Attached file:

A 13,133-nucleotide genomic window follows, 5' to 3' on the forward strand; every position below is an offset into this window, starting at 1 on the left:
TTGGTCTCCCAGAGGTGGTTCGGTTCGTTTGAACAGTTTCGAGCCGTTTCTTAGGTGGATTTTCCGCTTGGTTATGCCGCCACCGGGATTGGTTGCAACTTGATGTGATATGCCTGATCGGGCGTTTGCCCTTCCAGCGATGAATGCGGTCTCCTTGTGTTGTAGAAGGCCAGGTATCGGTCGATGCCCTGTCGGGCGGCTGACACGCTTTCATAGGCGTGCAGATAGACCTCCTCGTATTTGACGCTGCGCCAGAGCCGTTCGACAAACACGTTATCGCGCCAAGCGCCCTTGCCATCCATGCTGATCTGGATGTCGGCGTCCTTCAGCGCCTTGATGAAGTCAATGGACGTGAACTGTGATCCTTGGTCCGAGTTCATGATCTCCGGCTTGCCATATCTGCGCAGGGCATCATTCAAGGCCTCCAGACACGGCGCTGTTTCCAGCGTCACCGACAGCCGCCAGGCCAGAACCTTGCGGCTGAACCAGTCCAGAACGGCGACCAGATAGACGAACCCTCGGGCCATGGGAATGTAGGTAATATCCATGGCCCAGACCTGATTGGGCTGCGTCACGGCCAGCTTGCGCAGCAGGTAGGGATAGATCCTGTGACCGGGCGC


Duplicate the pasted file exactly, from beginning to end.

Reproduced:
A 13,133-nucleotide genomic window follows, 5' to 3' on the forward strand; every position below is an offset into this window, starting at 1 on the left:
TTGGTCTCCCAGAGGTGGTTCGGTTCGTTTGAACAGTTTCGAGCCGTTTCTTAGGTGGATTTTCCGCTTGGTTATGCCGCCACCGGGATTGGTTGCAACTTGATGTGATATGCCTGATCGGGCGTTTGCCCTTCCAGCGATGAATGCGGTCTCCTTGTGTTGTAGAAGGCCAGGTATCGGTCGATGCCCTGTCGGGCGGCTGACACGCTTTCATAGGCGTGCAGATAGACCTCCTCGTATTTGACGCTGCGCCAGAGCCGTTCGACAAACACGTTATCGCGCCAAGCGCCCTTGCCATCCATGCTGATCTGGATGTCGGCGTCCTTCAGCGCCTTGATGAAGTCAATGGACGTGAACTGTGATCCTTGGTCCGAGTTCATGATCTCCGGCTTGCCATATCTGCGCAGGGCATCATTCAAGGCCTCCAGACACGGCGCTGTTTCCAGCGTCACCGACAGCCGCCAGGCCAGAACCTTGCGGCTGAACCAGTCCAGAACGGCGACCAGATAGACGAACCCTCGGGCCATGGGAATGTAGGTAATATCCATGGCCCAGACCTGATTGGGCTGCGTCACGGCCAGCTTGCGCAGCAGGTAGGGATAGATCCTGTGACCGGGCGC